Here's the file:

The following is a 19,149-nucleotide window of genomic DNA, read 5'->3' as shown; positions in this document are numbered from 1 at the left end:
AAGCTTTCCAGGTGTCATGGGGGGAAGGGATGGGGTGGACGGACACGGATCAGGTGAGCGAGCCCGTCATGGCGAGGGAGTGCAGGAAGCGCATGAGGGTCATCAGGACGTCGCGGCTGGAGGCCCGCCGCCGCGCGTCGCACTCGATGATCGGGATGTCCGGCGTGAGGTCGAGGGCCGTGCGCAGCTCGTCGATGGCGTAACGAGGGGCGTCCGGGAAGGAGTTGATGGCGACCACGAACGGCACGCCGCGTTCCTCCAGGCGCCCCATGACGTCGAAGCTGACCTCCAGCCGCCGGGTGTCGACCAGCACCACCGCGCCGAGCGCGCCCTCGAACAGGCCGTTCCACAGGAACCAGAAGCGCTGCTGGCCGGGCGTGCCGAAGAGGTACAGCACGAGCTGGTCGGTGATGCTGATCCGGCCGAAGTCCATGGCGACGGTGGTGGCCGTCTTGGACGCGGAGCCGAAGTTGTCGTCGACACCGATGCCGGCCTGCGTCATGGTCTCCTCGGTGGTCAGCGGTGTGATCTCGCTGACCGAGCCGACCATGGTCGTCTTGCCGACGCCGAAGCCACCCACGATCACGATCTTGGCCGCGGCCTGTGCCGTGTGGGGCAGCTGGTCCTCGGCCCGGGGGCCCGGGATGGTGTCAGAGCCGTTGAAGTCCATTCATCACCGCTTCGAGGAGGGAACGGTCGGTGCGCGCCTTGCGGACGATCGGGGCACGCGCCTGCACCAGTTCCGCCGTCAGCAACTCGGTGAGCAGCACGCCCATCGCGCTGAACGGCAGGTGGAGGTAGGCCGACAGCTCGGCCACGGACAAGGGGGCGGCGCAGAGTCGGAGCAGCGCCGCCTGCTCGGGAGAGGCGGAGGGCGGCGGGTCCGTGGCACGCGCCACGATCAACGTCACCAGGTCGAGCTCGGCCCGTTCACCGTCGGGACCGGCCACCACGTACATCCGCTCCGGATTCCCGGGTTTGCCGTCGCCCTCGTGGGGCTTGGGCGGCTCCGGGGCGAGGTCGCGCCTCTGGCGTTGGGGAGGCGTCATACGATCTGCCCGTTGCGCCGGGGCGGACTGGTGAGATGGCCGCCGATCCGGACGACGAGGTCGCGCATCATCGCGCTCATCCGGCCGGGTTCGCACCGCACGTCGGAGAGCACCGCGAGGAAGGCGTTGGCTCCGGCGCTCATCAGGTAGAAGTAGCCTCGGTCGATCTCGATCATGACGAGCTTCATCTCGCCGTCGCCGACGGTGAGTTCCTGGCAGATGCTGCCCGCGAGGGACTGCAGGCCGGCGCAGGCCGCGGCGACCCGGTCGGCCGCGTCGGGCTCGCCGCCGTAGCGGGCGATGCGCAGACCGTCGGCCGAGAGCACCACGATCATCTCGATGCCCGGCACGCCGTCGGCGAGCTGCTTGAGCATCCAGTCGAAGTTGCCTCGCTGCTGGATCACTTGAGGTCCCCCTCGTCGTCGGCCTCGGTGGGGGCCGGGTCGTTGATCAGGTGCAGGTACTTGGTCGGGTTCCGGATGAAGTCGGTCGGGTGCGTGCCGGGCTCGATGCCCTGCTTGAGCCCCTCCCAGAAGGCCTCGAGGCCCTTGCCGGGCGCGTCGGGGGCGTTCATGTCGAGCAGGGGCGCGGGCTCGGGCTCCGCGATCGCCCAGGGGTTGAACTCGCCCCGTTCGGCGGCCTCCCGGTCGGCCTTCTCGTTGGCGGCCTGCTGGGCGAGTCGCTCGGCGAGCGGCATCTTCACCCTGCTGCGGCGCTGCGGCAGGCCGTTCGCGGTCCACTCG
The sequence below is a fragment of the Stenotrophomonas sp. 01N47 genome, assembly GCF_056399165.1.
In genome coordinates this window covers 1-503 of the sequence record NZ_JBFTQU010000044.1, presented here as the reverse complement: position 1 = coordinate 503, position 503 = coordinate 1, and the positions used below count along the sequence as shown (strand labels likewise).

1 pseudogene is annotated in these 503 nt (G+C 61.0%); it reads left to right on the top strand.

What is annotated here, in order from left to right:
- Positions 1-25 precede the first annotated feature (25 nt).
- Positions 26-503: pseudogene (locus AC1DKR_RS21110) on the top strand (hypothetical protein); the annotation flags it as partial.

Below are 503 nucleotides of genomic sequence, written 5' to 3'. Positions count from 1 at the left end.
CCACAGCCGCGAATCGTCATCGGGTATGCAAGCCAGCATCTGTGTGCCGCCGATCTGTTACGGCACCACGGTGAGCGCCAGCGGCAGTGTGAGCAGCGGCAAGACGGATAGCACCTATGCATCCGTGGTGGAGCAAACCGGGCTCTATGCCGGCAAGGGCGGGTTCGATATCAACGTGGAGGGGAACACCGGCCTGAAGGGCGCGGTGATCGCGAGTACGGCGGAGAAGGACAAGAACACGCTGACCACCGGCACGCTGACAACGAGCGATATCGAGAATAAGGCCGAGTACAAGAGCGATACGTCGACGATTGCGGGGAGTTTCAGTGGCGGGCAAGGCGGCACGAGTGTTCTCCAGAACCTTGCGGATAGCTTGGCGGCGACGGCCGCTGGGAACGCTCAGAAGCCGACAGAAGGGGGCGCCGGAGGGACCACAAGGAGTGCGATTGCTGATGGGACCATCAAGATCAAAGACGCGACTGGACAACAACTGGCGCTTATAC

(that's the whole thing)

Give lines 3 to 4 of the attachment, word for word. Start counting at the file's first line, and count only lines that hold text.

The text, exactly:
The sequence below is a fragment of the Stenotrophomonas sp. 01N47 genome, assembly GCF_056399165.1.
In genome coordinates this window covers 1-503 of the sequence record NZ_JBFTQU010000044.1, presented here as the reverse complement: position 1 = coordinate 503, position 503 = coordinate 1, and the positions used below count along the sequence as shown (strand labels likewise).